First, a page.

Equally, correspondence between rulers or mentions of a known individual help historians place people and events in juxtaposition.

·         Archaeology.  Much of the past is buried beneath us.  Since the 1800s, archaeologists have been digging it up.  Finds are datable both through carbon 14 as well as through designs.  All cultures developed their own styles of ceramics, weaving, living areas and so on.  They are instantly identifiable, and help show migration patterns and areas of domination.

·         Texts.  Ancient monarchs were happy to leave detailed accounts of the exploits on stone monuments, called stele.  They also created monuments, treaties and other documents , often on stone.  Once deciphered, they help historians place people and events in context with archaeological findings. 

Beginning in the 6th century B.C.E., historians also left us detailed accounts of events. Many of those reports have endured either in pieces or completely.    They often create multiple sources to help us understand what happened, why and when.

Unfortunately, they are not typically unbiased or completely accurate.  Monarchs often hired these people to record their “great” deeds, guaranteeing a slanted account.  Others are influenced by religious beliefs or simply created to match current ideas.

That is why the second aspect of the research is so important: how can anyone know a report is accurate?  We can trust empirical findings, such as Carbon 14.  Someone can blame the lab or say the sample was contaminated, but multiple tests with the same result reduce chances of a mistake.

On the other hand, all sources created by humans have to be examined carefully and compared to known facts to help garner an understanding of what happened.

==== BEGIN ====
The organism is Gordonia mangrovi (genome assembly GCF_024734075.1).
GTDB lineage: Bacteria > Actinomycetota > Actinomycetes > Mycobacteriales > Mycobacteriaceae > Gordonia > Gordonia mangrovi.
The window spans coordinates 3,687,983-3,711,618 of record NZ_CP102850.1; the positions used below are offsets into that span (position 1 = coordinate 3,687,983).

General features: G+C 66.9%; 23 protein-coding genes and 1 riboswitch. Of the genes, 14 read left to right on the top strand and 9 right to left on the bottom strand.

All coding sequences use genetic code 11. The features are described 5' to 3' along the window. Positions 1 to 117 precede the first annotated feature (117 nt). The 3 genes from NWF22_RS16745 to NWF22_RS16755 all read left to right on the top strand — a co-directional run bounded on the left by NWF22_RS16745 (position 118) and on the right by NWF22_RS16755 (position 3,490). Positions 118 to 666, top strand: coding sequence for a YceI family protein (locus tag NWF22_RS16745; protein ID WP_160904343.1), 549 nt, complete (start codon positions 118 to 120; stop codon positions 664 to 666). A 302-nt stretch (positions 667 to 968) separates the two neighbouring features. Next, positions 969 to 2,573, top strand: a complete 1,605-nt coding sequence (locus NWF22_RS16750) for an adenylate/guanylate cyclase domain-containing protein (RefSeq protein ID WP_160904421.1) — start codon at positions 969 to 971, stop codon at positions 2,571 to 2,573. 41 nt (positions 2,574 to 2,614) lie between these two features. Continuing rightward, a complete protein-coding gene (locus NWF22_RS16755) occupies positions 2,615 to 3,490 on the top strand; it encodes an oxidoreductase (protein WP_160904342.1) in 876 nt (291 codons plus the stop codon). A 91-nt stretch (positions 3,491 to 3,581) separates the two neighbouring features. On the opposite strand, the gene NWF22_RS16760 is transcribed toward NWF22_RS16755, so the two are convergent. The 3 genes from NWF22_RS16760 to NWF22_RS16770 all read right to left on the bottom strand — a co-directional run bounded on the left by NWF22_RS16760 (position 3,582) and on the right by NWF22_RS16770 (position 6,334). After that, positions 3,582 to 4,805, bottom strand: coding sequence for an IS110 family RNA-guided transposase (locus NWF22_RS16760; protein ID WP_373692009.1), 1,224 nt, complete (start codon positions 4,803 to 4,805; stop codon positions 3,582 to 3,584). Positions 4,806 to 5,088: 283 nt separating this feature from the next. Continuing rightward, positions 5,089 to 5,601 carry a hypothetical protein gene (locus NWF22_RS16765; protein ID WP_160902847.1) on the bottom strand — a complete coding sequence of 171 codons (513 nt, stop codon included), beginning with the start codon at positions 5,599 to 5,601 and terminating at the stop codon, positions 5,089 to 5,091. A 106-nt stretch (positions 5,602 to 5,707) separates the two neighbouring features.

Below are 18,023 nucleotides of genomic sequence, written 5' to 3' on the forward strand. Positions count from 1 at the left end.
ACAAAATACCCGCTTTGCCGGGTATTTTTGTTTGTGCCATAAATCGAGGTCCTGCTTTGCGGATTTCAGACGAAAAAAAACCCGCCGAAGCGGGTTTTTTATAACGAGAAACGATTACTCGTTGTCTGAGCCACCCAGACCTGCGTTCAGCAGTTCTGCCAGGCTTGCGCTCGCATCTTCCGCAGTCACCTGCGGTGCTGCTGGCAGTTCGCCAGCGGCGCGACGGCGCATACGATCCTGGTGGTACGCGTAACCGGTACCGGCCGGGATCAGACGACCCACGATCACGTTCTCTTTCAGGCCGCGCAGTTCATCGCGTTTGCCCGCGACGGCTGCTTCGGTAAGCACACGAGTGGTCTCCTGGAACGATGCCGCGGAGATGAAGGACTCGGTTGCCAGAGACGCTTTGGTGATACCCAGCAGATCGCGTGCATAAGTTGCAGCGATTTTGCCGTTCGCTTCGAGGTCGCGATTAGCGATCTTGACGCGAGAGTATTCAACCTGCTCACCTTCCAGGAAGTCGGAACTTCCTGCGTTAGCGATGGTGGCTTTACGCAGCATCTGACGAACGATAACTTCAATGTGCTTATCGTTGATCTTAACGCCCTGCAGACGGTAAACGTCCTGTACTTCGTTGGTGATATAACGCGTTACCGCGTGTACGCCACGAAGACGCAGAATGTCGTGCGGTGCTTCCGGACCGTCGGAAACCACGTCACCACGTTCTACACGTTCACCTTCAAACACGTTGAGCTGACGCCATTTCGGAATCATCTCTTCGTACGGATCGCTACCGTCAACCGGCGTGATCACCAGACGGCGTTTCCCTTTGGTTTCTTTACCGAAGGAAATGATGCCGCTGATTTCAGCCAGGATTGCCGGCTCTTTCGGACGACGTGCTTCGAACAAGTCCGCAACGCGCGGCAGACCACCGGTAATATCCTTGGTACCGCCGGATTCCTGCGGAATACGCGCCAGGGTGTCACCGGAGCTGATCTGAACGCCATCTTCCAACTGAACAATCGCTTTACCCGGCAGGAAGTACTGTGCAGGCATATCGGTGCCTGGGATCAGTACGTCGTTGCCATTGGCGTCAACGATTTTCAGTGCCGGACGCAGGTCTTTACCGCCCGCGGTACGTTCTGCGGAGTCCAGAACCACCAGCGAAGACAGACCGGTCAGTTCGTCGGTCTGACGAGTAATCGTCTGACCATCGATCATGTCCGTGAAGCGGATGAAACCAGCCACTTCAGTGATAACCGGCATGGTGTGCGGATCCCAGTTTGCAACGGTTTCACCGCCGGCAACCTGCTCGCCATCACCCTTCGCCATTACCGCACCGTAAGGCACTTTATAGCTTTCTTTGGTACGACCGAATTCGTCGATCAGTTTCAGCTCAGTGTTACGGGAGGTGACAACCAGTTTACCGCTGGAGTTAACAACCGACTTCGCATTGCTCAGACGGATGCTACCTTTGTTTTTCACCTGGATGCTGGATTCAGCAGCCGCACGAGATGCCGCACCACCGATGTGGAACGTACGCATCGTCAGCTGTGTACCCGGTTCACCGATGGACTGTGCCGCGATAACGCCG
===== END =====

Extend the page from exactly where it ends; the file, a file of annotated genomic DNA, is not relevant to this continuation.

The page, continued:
For example, historians know that there was no invasion of Israel as described in the biblical book of Joshua.  In that text, Joshua led the Jewish descendants of Egyptian slaves on a rampage through the ancient land of Canaan.  However, cultural markers throughout the region remain unchanged for centuries, meaning that new people did not conquer existing residents and impose their way of life.  Carbon 14 shows the cities supposedly destroyed by Joshua and his army actually were overcome across hundreds of years, and that some were already in ruins during the time period or flourished before and after the time when Joshua must have lived.

At that point, historians begin to speculate what might have happened.  Those guesses are based on known facts, but suggest new ways of considering the evidence.  Later discoveries may back one of the guesses and make it the accepted paradigm.

For example, scholars are still debating who wrote the Dead Sea Scrolls, the ancient documents found in 1947 in caves near the ruins of Qumran.  Some researchers insist that an ancient sect wrote them; others think they might be the Temple library moved there for safety, among other suggestions.   We may never know.
Nevertheless, the research to date has given us a surprisingly clear window on what really happened almost any time in the past.  

People listening to me may want to silence the messenger.  However, they can’t muffle the facts, which are amazingly complete given the passage of time.

Bill Lazarus regularly writes about religion and religious history.  He also speaks at various religious organizations throughout Florida.  You can reach him at  His books are available on, Kindle, bookstores and via various publishers.  Many of his essays are posted at